Solar PV — Why to do it this month!

My biggest concern when decided to purchase solar for my home was the seemingly impossible to quantity risk of selling my home with the solar panels installed. This is our first home and there was no way we could be certain it would be our last or even that we would stay here for very long. So what would installing solar do to the value of our home? Would we lose much money? Would it actually increase the value of our home and by how much? I tried to find research to answer these questions but not much seemed to be available.

Now, two years later, an article published by “Renewable Energy World” cites research done by Laurence Berkeley Labs that showed a positive return on investment for solar. In the study it was determined that a home in which a 5,000 watt solar system was purchased for $14,000, the value of the home went up to $20,000.

Why aren’t more people adopting solar?

Good question. My experience has told me that the first big dividing line is between people who spend $100 or more on their electricity bill vs those who spend less. Folks who spend less will have a harder time making the numbers work but simple changes such as switching to an electric heat pump water heater (something that we did) or adopting an electric car (fuel with cheap electricity and spend no money on gasoline! — we did this too) will tip the scale.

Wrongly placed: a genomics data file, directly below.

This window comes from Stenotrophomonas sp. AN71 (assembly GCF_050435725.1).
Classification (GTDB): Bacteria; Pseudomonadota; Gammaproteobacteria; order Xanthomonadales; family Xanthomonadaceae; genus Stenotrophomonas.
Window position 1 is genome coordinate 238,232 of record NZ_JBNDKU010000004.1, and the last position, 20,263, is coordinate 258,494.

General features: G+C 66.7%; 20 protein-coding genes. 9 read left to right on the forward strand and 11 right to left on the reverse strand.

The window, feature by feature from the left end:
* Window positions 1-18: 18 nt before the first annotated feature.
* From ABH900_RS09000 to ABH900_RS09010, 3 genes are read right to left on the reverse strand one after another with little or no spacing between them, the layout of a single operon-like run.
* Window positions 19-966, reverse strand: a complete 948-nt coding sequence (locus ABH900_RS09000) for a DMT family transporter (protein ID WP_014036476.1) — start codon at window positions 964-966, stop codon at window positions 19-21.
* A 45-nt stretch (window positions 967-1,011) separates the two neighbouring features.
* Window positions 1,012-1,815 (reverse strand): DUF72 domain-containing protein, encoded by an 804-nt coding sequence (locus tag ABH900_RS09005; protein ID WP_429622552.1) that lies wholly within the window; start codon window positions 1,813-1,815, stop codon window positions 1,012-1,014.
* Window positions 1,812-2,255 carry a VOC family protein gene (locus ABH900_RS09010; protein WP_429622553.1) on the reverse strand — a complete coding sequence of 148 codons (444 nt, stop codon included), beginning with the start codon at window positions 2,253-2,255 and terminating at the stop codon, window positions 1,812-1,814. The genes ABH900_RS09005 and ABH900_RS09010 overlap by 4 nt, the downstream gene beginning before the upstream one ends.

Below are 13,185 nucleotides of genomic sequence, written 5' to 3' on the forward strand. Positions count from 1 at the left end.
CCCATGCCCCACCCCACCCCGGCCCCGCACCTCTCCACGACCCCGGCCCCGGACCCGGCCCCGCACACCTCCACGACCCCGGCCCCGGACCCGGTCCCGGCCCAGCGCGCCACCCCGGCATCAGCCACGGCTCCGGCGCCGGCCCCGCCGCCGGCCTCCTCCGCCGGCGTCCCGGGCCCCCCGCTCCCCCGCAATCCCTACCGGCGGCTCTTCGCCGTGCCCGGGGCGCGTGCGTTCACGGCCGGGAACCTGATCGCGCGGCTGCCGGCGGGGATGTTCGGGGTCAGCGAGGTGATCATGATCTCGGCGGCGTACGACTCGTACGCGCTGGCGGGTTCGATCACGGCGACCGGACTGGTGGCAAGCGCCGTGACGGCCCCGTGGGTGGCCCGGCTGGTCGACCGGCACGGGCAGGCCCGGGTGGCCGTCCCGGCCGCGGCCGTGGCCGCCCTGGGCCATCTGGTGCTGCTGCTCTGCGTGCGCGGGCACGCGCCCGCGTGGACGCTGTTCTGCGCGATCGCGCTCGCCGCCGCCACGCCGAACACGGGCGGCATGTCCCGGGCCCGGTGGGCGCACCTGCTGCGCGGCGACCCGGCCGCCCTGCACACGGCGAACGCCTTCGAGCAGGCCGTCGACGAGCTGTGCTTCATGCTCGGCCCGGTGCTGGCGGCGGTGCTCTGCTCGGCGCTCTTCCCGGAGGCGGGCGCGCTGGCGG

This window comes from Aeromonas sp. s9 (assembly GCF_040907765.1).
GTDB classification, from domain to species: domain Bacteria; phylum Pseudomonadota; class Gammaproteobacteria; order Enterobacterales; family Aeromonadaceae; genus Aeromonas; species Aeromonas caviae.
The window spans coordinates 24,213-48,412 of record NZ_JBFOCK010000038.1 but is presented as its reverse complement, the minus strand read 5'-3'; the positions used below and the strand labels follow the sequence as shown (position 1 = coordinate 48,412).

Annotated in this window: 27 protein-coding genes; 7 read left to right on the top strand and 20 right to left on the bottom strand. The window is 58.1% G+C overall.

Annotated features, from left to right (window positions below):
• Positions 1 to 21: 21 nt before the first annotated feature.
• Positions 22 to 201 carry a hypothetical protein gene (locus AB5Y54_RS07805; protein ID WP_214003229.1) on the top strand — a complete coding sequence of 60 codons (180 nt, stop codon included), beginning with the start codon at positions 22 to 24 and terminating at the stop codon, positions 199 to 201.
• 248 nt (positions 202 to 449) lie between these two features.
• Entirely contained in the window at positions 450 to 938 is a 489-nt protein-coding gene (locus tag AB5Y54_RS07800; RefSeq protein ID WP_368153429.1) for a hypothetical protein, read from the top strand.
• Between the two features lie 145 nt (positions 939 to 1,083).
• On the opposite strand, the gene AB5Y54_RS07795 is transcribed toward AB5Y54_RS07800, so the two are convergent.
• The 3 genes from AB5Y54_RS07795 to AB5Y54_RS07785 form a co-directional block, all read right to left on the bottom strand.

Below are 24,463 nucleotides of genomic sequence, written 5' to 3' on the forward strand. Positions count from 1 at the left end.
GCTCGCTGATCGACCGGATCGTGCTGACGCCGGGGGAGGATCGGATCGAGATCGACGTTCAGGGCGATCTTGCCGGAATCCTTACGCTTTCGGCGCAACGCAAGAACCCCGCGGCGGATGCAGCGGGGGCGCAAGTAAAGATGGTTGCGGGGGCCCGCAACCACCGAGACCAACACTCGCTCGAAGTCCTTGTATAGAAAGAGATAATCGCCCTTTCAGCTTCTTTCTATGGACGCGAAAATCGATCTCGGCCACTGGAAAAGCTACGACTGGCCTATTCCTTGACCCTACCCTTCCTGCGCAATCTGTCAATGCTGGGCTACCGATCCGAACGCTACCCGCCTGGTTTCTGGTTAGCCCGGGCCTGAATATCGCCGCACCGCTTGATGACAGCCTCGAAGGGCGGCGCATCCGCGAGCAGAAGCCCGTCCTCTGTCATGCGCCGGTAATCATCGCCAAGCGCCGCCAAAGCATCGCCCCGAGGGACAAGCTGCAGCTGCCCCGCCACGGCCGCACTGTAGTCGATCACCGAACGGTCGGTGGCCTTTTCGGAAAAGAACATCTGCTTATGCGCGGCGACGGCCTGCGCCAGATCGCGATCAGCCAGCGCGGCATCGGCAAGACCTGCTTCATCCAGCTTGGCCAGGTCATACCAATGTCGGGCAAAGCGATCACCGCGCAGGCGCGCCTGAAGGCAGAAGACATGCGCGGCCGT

The second dividing line and the one I want to draw most attention to is the idea that “solar is still too expensive” and it will get cheaper in the future. If I offered you an investment opportunity that offered a better than 40% return on investment, you would be interested, wouldn’t you? I sure would be! That sure beats the barely more than 0% I can get on my savings account or the 1% for a short term CD. What if I told you that not only would you get that return but you would save money every month and would help the environment at the same time? Sounds too good to be true, but it is. Would you still want to wait for the investment to be cheaper?

Making this even more compelling, you can save $1,000 during the remainder of the month by using a referral code that I’m happy to share with you: 159195 or go directly to Sungevity for a free quote. Perhaps even more important the current 30% tax credit is going to be phased out next year so solar may get more expensive before it gets cheaper!